Bill Gave Us Peace and Prosperity
By Denis Hamill www.nydailynews.com
Nine years ago, about one of four people I
met in Brooklyn were either getting laid off from
a job or were already out of work.
The biggest talk on everyone's mind in the
saloons, diners, launderettes and unemployment offices of the city
was work. If you grew up and lived in the working-class
neighborhoods of the outer boroughs, you were usually defined by
your work status.
Terms like "downsizing" were entering the American lexicon.
Full-time jobs were being broken into two part-time jobs so
employers wouldn't have to pay benefits. My first column for the
Daily News in 1992 was about the subject of work, and what it
meant to average New Yorkers.
"How ya doin'?" was the working class refrain. "Workin' or wha'?"
After 12 years of union-busting and voodoo Reaganomics, a lot of
people were hurting. We were still reading George Bush's lips. But
only those fortunate enough to have a j-o-b were paying those new
taxes he swore we would never have to pay. The rest were signing
for unemployment checks. Unemployment reached 7.4% and
inflation was at 4.2%. The Dow Jones was as low as 2,470.
Everywhere I went, people worried about work. And health
insurance, rent, tuition and Christmas. Times were terrible. Unless
you were a Texas oilman, like George Bush, life in America stunk.
That year, 1991, also was the year Bush did NOT win the Gulf
War. I never thought we should have shed a single drop of American
blood for oil, but Bush needed something to improve his approval ratings.
And if the war was going to be about oil, it was at least close to his heart.
So Bush ordered up a live TV war.
Some 800,000 troops from 30 nations went after 545,000 entrenched
Iraqis. And after 148 Americans were killed in battle, Kuwait was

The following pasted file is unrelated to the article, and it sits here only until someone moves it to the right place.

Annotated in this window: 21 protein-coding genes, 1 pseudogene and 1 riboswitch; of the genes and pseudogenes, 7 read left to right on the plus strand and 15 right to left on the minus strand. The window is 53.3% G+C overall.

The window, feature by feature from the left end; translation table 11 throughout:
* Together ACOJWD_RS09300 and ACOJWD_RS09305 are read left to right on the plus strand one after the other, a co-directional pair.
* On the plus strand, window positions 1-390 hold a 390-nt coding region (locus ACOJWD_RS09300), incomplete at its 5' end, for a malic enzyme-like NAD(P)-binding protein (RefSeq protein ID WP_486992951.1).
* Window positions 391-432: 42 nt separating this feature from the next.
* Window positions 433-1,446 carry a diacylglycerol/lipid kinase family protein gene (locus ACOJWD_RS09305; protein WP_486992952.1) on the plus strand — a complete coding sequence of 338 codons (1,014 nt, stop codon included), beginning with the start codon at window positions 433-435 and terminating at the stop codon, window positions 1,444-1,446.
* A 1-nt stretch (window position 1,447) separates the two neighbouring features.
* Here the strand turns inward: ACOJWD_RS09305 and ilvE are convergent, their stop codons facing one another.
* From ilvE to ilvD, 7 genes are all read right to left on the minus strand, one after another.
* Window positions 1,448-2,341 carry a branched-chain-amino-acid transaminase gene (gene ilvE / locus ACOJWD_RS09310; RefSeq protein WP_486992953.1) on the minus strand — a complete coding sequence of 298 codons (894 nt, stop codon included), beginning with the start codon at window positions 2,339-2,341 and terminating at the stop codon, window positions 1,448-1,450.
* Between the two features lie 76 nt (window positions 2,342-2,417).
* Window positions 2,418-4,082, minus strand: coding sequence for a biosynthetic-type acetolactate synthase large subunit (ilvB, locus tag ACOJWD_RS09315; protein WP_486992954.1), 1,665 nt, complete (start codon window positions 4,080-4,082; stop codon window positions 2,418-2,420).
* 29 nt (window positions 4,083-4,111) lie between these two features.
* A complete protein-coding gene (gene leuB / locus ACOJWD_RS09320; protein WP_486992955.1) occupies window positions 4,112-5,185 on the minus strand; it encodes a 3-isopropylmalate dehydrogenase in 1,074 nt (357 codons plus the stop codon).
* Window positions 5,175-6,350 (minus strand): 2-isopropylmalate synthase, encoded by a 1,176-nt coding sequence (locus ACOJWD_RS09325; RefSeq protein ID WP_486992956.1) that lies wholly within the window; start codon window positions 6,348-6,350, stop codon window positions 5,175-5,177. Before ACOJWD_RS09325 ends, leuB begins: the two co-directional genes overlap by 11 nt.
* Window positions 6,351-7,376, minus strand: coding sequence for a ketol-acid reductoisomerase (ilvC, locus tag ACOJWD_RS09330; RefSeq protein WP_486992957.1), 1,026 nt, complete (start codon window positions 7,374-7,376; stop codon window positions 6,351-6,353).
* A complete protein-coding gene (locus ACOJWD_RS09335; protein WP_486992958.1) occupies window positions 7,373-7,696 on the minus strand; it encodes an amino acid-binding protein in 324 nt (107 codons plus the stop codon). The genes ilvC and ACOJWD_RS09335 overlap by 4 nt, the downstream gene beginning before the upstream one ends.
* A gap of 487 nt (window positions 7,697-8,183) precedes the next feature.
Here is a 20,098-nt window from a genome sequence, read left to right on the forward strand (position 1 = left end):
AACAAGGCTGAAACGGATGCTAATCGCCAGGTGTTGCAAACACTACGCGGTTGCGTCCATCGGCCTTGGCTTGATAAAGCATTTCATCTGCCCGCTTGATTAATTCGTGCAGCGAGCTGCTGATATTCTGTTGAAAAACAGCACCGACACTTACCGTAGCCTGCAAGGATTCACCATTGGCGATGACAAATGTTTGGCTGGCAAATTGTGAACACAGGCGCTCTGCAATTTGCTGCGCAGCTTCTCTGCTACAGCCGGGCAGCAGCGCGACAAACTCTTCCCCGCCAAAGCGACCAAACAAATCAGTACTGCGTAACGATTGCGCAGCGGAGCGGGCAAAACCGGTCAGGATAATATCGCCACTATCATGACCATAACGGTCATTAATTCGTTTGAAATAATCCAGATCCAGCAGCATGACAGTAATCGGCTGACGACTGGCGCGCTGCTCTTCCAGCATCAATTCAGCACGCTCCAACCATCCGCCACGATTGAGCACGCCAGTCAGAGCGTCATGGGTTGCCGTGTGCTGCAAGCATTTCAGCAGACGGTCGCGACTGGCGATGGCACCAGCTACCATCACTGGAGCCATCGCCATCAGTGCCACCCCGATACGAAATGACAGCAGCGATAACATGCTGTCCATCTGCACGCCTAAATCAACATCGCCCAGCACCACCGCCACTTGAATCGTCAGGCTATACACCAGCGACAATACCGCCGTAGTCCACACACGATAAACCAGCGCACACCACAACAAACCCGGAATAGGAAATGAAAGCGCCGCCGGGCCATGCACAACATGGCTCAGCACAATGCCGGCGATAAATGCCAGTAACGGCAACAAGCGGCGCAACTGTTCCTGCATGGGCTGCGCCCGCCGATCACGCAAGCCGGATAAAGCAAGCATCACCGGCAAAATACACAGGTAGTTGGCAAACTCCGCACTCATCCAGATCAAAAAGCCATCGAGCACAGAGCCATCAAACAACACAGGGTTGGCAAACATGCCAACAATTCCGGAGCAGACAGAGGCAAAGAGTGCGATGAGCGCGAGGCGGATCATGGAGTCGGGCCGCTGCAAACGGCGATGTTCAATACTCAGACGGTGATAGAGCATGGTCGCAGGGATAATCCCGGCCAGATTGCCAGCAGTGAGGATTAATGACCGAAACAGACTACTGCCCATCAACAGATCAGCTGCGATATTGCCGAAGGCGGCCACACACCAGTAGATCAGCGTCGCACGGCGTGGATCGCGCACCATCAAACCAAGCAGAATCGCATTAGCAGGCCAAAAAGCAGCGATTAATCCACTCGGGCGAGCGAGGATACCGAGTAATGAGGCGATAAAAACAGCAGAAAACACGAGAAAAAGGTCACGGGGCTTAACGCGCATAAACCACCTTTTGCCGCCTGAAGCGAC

"liberated" when Iraq surrendered after 100 hours. But Bush decided not
to let Gen. Norman Schwarzkopf go into Baghdad and finish the dirty job.
And so today, Saddam Hussein is still around, smirking, making an
A-bomb for laughs. Hoping to use it as leverage against another
oilman named George W. Bush, if we're silly enough to elect him.
That year, everybody watched the Gulf War on TV. It was all there
was to do, since so many people were out of work, sitting on sofas
in places like Bay Ridge and Ozone Park, tuned to CNN, waiting for
the mailman to deliver the unemployment check. Which was mostly
worthless in the high inflation economy.
At George Bush's side through all of this was a guy named Dick
Cheney, his ultra-conservative oilman defense secretary, who this
week was named by George W. Bush as his vice presidential
running mate. Which was really Bush's father, with his hand up the
back of Junior's shirt, saying "read my lips" all over again.
But, in 1991, after being distracted by that live reality-TV war,
rooting for the home team, waving American flags, belching
jingoistic anti-Arab slogans, and rallying around Bush for a
half-hour, America soon went back to being out-of-work. And
scrounging to make ends meet.
When the presidential election rolled around the next year, the slogan
of the Democratic Party — from sea to polluted sea — was
"It's the economy, stupid."
And a guy from Arkansas named Bill Clinton, whom most of us
never heard of, was elected. A lot of those votes came from
working-class people in places like Norwood, Red Hook and
Elmhurst who were tired of signing their names on unemployment
checks and praying that their kids wouldn't get sick at a time in their
lives when they had no health coverage.
After four years of Clinton/Gore, the Dow went up to 6,500,
unemployment dropped to 5.4% and inflation fell to 3.3%. Clinton
was reelected. After eight years of Clinton/Gore, there was a very
dumb scandal that didn't make anyone I know miss a day of work.
But the Dow is now over 10,000, unemployment is 4%, and inflation
is 2.5%. Crime is also down nationwide in double digits.
And most importantly, no Americans are coming home in
body bags to help boost anyone's approval ratings.
Many of the people who I met cashing unemployment checks nine years
ago in Brooklyn, are now gainfully employed, new homeowners, bragging
about their 401-K plans and playing the stock market.
Meanwhile, George W. Bush Jr. teams up with the same busted
valise who helped us NOT win the Gulf War, another anti-choice,
pro-gun Texas oilman, for a rerun of his father's vision of America.
Their slogan might be "Read Our Lips — No More Jobs."
If Al Gore really wants to win all he needs is a simple slogan:
"Are you better off than you were eight years ago?"
Because, in places like the working-class neighborhoods of the outer
boroughs, in this election, it's still the economy, stupid.